2006 ALL MR (Cri) 3077
IN THE HIGH COURT OF JUDICATURE AT BOMBAY(NAGPUR BENCH)

D.S. ZOTING AND A.H. JOSHI, JJ.

Raju Prakash Deolekar Vs. State Of Maharashtra & Anr.

Criminal Writ Petition No.451 of 2005

8th August, 2006

Petitioner Counsel: Shri. S. A. JAISWAL
Respondent Counsel: Shri. S. G. LONEY

Prisons (Bombay Furlough and Parole) Rules (1959), Rr.6, 8 - Grant of furlough to prisoner - No power vests in competent authority to waive conditions as to bond by any relative.

On reading of the scheme of various rules from rule 6 to rule 17, it reveals that it does not provide for any power to vest in the competent authority to waive the conditions as to bond by any relative. [Para 18]

It cannot be lost sight that if there is none to be seen to receive the prisoner on furlough, the serious question arises as to how shall he be maintained during the period of his release on furlough and as to whether he shall be left wide open with a question mark as to his livelihood and being further susceptible for crimes remains unanswered. The question of concession by way of furlough which is made available to the prisoner cannot be one sidedly looked into. It has got a practical side of his survival during the period on furlough, details whereof are always the matter of knowledge of the prisoner and his relatives. However, all these questions will have to be adjudicated only when those questions arise for consideration with proper foundation by the petitioner concerned in a given case whenever occasion arises. [Para 24]

In the instant case, the very claim of furlough raised by the petitioner was not based on a prayer for exemption from execution of bond by near relative. He rather claimed that he had some relative who was willing to be a surety, who denied the factuality of his being related to the prisoner. Since the accused prisoner had not made any application for granting exemption, that point is shall be open for the decision of the competent authority. [Para 25,2]

Cases Cited:
Bharat Wadekar Vs. State of Mah., Criminal Application No.1092/2006 in Cri. W. P. No.340/2005, Dt.12-06-2006 [Para 6]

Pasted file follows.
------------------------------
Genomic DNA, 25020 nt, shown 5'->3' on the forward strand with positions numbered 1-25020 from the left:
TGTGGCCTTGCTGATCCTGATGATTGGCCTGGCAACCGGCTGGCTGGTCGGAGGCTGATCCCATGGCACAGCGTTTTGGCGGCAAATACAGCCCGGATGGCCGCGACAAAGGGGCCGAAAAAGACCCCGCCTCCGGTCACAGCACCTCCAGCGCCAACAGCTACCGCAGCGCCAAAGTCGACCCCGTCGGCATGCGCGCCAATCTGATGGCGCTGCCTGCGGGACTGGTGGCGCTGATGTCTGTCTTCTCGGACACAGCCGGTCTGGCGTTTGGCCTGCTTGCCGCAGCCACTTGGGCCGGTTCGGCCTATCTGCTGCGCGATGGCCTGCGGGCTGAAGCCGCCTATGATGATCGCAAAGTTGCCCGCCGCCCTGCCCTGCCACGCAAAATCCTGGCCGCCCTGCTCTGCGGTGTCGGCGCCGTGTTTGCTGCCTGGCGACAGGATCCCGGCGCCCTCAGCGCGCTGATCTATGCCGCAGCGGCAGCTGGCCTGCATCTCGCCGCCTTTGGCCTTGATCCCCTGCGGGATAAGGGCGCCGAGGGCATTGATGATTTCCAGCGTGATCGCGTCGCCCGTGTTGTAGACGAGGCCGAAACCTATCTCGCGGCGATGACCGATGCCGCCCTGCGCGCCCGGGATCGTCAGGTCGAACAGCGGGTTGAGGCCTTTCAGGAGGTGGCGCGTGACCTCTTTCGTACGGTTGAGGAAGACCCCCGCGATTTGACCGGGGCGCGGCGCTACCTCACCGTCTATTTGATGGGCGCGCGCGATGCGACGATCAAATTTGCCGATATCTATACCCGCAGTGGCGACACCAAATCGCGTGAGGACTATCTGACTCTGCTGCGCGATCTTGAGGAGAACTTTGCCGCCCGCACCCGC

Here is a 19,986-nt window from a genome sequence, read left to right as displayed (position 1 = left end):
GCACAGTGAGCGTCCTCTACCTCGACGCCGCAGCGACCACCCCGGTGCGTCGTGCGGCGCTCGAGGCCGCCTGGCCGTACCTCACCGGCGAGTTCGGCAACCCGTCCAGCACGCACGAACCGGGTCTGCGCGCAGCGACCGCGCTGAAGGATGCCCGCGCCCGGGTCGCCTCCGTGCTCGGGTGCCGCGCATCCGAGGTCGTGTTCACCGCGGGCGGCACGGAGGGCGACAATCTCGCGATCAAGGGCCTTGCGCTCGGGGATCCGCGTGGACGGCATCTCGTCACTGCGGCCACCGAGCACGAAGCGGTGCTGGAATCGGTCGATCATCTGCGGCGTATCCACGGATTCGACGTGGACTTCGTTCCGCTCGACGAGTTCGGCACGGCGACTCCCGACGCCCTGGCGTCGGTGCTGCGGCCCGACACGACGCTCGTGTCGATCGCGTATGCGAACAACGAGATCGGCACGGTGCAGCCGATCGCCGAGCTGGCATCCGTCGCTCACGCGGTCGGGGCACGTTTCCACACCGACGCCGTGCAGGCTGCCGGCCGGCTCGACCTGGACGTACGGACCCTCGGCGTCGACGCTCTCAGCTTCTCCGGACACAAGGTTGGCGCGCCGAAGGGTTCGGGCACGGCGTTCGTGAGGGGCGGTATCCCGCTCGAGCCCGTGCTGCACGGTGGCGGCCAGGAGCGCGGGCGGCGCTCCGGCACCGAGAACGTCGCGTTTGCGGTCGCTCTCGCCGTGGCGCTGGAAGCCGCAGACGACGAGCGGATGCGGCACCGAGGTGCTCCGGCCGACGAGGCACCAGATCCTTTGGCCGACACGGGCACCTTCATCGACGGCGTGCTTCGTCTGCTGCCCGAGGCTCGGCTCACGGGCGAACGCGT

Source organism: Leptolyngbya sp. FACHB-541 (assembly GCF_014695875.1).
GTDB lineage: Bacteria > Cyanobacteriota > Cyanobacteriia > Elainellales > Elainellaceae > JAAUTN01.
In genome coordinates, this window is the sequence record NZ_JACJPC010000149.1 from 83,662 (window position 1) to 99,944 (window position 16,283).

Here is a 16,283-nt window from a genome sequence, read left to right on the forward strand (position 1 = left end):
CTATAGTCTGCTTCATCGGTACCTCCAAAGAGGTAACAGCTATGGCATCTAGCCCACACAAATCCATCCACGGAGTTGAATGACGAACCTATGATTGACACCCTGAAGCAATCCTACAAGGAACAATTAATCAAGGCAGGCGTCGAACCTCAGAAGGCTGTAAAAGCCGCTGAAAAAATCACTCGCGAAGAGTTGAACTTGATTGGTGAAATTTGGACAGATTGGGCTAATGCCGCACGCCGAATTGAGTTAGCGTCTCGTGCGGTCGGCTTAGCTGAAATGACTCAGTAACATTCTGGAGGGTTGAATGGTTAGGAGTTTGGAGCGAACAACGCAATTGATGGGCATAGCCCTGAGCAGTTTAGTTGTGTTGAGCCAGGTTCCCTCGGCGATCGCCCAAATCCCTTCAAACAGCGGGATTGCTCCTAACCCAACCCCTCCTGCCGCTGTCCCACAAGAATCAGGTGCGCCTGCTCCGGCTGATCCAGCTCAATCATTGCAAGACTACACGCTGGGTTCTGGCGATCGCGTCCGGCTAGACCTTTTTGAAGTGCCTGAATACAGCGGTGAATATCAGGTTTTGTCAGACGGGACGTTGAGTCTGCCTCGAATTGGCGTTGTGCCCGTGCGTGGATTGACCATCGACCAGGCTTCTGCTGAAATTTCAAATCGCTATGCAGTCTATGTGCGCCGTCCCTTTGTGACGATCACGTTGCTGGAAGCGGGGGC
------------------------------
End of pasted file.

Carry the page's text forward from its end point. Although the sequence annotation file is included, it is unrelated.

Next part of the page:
Nilesh Shantaram Ajgaokar Vs. State, Criminal W. P. No.193/2003, Dt.09-07-2003 [Para 6]
Bhimrao Nathuji Bhoyar Vs. Superintendent, Amravati Central Prison, 2003 ALL MR (Cri) 426=2003(1) Mh.L.J. 567 [Para 6,19(c]
Natia Jiria Vs. State of Gujarat, 1984 Cri.L.J. 936 [Para 6,8,21,22]
Moti Ram Vs. State of Maharashtra, 1978 Cri.L.J. 1703 [Para 6,8,19(d)(III),19(e]
State of Maharashtra Vs. Suresh Pandurang Darvakar, 2006 ALL MR (Cri) 1839 (S.C.) [Para 9,22,26]


JUDGMENT

A. H. JOSHI, J. :- Rule. Rule is made returnable forthwith and is finally heard by consent of parties.

The petitioner herein is a convict of offence under Section 302 of the Indian Penal Code, and is undergoing sentence of life imprisonment. He was transferred to Amravati Jail from Nashik Road Jail. According to him, his appeal is not pending. He has not been granted furlough or parole at any time.

In this petition, the petitioner has urged that his wife has filed a divorce petition, and he has not met his parents for long duration of 9 years. He is very anxious to meet his parents and also try for amicable settlement of matrimonial dispute which is pending in the Family Court at Mumbai. The petitioner is also willing to furnish cash security of a sum of Rs.2,000/-. He undertakes to surrender in time and claimed release.

2. The petitioner's application for furlough was rejected by the respondent no.1 by order dated 27-01-2005 which order is under challenge in this petition.

3. On perusal of order of rejection, it is seen that the rejection is ordered on account of two reasons namely:-